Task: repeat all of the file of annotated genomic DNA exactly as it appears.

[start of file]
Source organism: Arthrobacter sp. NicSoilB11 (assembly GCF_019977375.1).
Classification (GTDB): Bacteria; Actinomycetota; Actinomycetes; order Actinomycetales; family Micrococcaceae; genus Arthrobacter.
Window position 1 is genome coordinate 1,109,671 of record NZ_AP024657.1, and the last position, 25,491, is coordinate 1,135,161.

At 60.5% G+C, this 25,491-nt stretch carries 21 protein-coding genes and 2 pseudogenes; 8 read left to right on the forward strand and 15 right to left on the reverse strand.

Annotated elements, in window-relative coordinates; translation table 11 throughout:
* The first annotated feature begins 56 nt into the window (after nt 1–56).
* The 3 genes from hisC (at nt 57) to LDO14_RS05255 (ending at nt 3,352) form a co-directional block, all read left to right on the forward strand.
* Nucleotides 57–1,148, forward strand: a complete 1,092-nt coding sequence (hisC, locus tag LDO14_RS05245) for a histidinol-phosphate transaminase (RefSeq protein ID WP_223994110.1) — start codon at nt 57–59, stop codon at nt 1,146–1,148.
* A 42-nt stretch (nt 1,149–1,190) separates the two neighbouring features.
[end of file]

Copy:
Source organism: Arthrobacter sp. NicSoilB11 (assembly GCF_019977375.1).
Classification (GTDB): Bacteria; Actinomycetota; Actinomycetes; order Actinomycetales; family Micrococcaceae; genus Arthrobacter.
Window position 1 is genome coordinate 1,109,671 of record NZ_AP024657.1, and the last position, 25,491, is coordinate 1,135,161.

At 60.5% G+C, this 25,491-nt stretch carries 21 protein-coding genes and 2 pseudogenes; 8 read left to right on the forward strand and 15 right to left on the reverse strand.

Annotated elements, in window-relative coordinates; translation table 11 throughout:
* The first annotated feature begins 56 nt into the window (after nt 1–56).
* The 3 genes from hisC (at nt 57) to LDO14_RS05255 (ending at nt 3,352) form a co-directional block, all read left to right on the forward strand.
* Nucleotides 57–1,148, forward strand: a complete 1,092-nt coding sequence (hisC, locus tag LDO14_RS05245) for a histidinol-phosphate transaminase (RefSeq protein ID WP_223994110.1) — start codon at nt 57–59, stop codon at nt 1,146–1,148.
* A 42-nt stretch (nt 1,149–1,190) separates the two neighbouring features.